Phrasal and Clausal Architecture

Syntactic derivation and interpretation

In honor of Joseph E. Emonds

Editors
| University of Arizona
| California State University
| Michigan State University
HardboundAvailable
ISBN 9789027233653 | EUR 135.00 | USD 203.00
 
e-Book
ISBN 9789027292926 | EUR 135.00 | USD 203.00
 
The present collection includes papers that address a wide range of syntactic phenomena. In some, the authors discuss such major syntactic properties as clausal architecture, syntactic labels and derivation, and the nature of features and their role with respect to movement, agreement, and event-related constructions. In addition, several papers offer syntax-based discussions of aspects of acquisition, pedagogy, and neurolinguistics, addressing issues related to case marking, negation, thematic relations, and more. Several papers report on new findings relevant to less commonly investigated languages, and all provide valuable observations related to natural language syntactic properties, many of which are universal in their implications. The authors challenge several aspects of recent syntactic theory, broaden the applicable scope of others, and introduce important and provocative analyses that bear on current issues in linguistics.
[Linguistik Aktuell/Linguistics Today, 101]  2007.  vi, 424 pp.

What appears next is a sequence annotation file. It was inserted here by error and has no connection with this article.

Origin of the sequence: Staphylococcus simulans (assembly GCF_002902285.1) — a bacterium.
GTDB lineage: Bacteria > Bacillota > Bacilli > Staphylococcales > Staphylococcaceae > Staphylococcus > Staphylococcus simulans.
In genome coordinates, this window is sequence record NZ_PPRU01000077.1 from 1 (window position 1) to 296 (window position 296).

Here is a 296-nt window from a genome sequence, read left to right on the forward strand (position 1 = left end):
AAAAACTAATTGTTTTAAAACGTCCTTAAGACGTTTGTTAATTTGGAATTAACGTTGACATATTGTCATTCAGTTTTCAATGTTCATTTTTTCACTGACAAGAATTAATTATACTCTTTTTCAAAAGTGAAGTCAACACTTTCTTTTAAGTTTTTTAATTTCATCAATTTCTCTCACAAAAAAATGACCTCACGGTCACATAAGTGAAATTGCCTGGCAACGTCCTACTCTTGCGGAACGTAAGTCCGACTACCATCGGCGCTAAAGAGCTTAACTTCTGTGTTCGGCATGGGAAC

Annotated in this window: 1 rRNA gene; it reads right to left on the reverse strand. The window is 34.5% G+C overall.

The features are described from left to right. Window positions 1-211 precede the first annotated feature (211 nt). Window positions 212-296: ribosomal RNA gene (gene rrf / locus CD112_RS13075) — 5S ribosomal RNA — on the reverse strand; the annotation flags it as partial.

Publishing status: Available
Table of Contents

Phrasal and clausal architecture

:

Syntactic description and interpretation

Simin Karimi, Vida Samiian and Wendy K. Wilkins
1–7
Restructuring and clausal architecture in Kannada
Brian Agbayani and Chandra Shekar
8–24
The position of adverbials
Mark Baltin
25–39
Bare, generic, mass, and referential Arabic DPs
Abdelkader Fassi Fehri
40–65
The possessor raising construction and the interpretation of subject
Nobuko Hasegawa
66–92
Syntactic labels and their derivations
Randall Hendrick
93–107
Separating “Focus Movement” from Focus
Julia Horvath
108–145
In search for Phases
Kyle Johnson
146–166
Wh-movement, interpretation, and optionality in Persian
Simin Karimi and Azita H. Taleghani
167–187

Structure preservingness, internal Merge, and the strict locality of triads

Jan Koster
188–205
Using description to teach (about) prescription
Anne Lobeck
206–220
‘More complicated and hence, rarer’: A look at grammatical complexity and cross-linguistic rarity
Frederick J. Newmeyer
221–242
Prescriptive grammar: Taking the long view
Rosemarie Whitney Ostler
243–261
The syntax of valuation and the interpretability of features
David Pesetsky and Esther Torrego
262–294
Linear sequencing strategies or UG-defined hierarchical structures in L2 acquisition?:

A reply to Meisel

Bonnie D. Schwartz and Rex A. Sprouse
295–318
Minimalism vs. organic syntax
Anne Vainikka and Martha Young-Scholten
319–338
Location and locality
Henk van Riemsdijk and M.A.C. Huijbregts
339–364
Conceptual space
Jennie L. Wakefield and Wendy K. Wilkins
365–395
‘Adjunct theta-roles’ and the configurational determination of roles
Karen Zagona
396–411
Author index
412–416
Subject index
417–423
Cited by

Cited by other publications

No author info given
2009. Publications received. Lingua 119:9  pp. 1366 ff. Crossref logo

This list is based on CrossRef data as of 06 november 2020. Please note that it may not be complete. Sources presented here have been supplied by the respective publishers. Any errors therein should be reported to them.

Subjects
BIC Subject: CF – Linguistics
BISAC Subject: LAN009000 – LANGUAGE ARTS & DISCIPLINES / Linguistics / General
U.S. Library of Congress Control Number:  2006047966 | Marc record